“For me, this is childhood nostalgia,” Dungca said as we stood in line, a common experience at Jollibee.

And yet it’s more than nostalgia. When he moved to the Los Angeles area as a boy — a stranger in a Mickey Mouse world — he found comfort in the Jollibee locations that had popped up in Southern California. Yes, they offered a taste of home, but they also made the transition to the United States easier, as if Jollibee’s very presence was tacit acknowledgment that Dungca was welcome here. These were feelings powerful enough to build bonds, stronger than iron.

It goes without saying that I have no such bond to Jollibee. But one bite of the chain’s chicken — so crisp, so juicy, so American — and I realized I didn’t need a backstory to appreciate the drumsticks and thighs buried in a bucket of Chickenjoy, their breaded flesh spiked with just enough soy to deepen the pleasures. Dunking the chicken into Jollibee’s gravy, a viscous preparation with a noticeable surface gloss, might sound obscene, but you absolutely must do it.

The same gravy comes ladled over the burger steak, which Dungca rightly compares to Salisbury steak. The dish is a pair of ground-beef steaks, each griddled long enough to pick up a little color and grill flavor. The steaks are smothered with that umami gravy and sprinkled with a handful of sliced button mushrooms. The preparation looks one step removed from junior high cafeteria fare, and yet I could not stop eating it.

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Open since April, the Wheaton Jollibee is still a work in progress. Its menu is not as expansive as those in other cities. You have exactly one Yumburger option, the one covered with cheese. I couldn’t immediately discern the burger’s Philippine features despite its famous tagline, “langhap sarap,” a sort of fast-food come-hither that means “delicious aroma” in Tagalog. You won’t find any breakfast dishes here yet, such as the plate of fried eggs and longanisa sausage. Nor will you find halo-halo, the sublime Philippine mash-up of a dessert, though I’m told the Wheaton menu will continue to expand as the staff gets more training.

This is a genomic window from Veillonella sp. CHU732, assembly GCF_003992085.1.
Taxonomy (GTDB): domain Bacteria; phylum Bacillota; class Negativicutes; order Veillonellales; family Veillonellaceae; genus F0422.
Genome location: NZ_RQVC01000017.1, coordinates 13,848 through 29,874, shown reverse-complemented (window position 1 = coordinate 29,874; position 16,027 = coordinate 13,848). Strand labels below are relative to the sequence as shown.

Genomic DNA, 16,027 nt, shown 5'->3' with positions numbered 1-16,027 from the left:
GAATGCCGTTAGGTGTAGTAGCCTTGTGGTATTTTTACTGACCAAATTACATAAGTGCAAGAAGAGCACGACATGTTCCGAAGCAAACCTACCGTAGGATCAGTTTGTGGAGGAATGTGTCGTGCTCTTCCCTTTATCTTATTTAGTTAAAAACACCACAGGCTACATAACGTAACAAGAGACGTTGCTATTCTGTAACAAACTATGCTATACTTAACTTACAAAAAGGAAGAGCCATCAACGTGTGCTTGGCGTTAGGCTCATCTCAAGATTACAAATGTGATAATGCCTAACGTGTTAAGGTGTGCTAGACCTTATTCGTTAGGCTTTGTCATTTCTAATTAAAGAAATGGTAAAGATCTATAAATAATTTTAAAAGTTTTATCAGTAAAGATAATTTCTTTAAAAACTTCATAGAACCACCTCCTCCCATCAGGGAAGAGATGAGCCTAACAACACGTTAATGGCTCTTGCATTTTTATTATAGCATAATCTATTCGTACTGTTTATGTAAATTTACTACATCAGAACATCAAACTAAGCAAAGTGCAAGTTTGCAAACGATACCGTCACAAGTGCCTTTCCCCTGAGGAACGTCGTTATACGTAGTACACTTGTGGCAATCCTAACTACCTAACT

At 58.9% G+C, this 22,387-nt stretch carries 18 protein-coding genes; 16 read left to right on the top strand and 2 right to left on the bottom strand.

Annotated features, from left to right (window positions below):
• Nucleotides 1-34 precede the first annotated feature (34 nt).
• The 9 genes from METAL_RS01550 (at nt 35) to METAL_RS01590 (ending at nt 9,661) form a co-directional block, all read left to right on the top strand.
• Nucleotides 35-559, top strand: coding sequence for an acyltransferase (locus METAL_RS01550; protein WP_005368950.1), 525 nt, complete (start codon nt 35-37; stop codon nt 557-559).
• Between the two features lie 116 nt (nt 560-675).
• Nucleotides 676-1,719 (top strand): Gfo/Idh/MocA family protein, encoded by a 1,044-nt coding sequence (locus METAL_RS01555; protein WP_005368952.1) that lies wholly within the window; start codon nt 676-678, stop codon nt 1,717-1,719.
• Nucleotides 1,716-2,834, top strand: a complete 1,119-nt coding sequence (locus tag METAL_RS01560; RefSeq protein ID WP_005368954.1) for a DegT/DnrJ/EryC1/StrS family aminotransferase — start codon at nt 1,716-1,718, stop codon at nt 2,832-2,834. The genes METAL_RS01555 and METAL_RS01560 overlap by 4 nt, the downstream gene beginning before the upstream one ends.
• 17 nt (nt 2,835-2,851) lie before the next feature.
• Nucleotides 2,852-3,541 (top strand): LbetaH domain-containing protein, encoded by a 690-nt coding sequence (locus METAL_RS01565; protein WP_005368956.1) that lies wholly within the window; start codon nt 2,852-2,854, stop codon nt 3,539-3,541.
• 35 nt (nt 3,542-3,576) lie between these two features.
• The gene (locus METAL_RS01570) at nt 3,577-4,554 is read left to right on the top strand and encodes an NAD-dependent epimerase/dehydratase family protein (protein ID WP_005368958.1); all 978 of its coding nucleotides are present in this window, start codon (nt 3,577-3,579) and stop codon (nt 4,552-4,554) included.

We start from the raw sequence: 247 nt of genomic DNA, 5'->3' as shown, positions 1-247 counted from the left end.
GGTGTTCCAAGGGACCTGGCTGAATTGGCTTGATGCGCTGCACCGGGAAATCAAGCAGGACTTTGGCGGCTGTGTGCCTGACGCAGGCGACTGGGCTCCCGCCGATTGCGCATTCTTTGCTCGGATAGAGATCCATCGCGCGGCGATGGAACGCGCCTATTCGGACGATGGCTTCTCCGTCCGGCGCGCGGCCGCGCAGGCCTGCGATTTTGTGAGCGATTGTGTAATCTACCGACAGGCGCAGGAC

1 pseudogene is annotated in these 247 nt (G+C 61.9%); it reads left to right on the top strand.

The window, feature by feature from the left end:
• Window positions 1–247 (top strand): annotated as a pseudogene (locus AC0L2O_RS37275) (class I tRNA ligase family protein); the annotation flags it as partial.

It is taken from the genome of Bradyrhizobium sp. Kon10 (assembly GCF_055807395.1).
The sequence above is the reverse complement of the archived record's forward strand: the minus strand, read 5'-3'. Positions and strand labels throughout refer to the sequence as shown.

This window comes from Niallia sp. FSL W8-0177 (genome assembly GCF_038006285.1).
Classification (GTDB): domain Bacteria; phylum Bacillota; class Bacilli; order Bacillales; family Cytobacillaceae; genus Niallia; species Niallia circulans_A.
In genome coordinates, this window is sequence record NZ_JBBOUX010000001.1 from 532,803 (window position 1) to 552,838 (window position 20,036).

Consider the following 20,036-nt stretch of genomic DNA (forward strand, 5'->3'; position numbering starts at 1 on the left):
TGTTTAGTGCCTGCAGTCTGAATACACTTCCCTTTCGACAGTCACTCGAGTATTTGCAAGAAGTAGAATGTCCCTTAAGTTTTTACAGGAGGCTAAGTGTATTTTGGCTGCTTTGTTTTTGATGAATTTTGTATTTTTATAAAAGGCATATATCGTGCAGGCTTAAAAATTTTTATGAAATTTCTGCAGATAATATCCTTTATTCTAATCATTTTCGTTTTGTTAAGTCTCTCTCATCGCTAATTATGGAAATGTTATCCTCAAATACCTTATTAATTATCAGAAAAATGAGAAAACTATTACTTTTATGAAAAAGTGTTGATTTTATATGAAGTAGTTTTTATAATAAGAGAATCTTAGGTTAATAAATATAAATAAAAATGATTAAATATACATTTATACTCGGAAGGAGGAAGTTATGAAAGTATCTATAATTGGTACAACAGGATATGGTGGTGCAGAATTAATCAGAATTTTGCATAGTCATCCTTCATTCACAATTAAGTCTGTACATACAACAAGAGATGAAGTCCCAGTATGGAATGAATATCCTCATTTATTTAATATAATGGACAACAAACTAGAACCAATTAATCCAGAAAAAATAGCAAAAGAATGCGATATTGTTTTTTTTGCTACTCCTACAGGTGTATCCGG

But you will find a fried chicken sandwich, a crunchy specimen that tastes as if the breast meat has been brined within an inch of its life. It stands up well to the fast-food competition. You’ll also find a decent pancit palabok, one that, I’d argue, would benefit from a generous application of fried garlic and tinapa. Then there’s the most divisive dish on the menu, the Jolly Spaghetti, a plate of pasta drenched in a ketchuplike meat sauce, which conceals slices of emulsified hot dog. On first bite, I thought it was sticky sweet. On second bite, I found it strangely alluring. Halfway through, I realized that Jolly Spaghetti occupies its own universe, where its rarity makes the dish an object of great desire.

If Dungca and I were of different minds about the Jolly Spaghetti, we were on the same page about the peach-mango pie. As we popped open the slender box that housed our dessert, we marveled at the texture of the fried hand pie, a little crispy, a little bubbly and a little chewy. We talked about the addition of peaches to the gooey filling and whether it was a concession to the American palate. But mostly we wondered if this was the greatest fast-food dessert in existence.

We couldn’t think of a better one.


2800 University Blvd W., Suite C, Wheaton, Md. 240-657-9840;

Hours: 9 a.m. to 10 p.m. daily.

Nearest Metro: Wheaton, with a half-mile walk to the restaurant.

Prices: $2 to $38 for all items on the menu.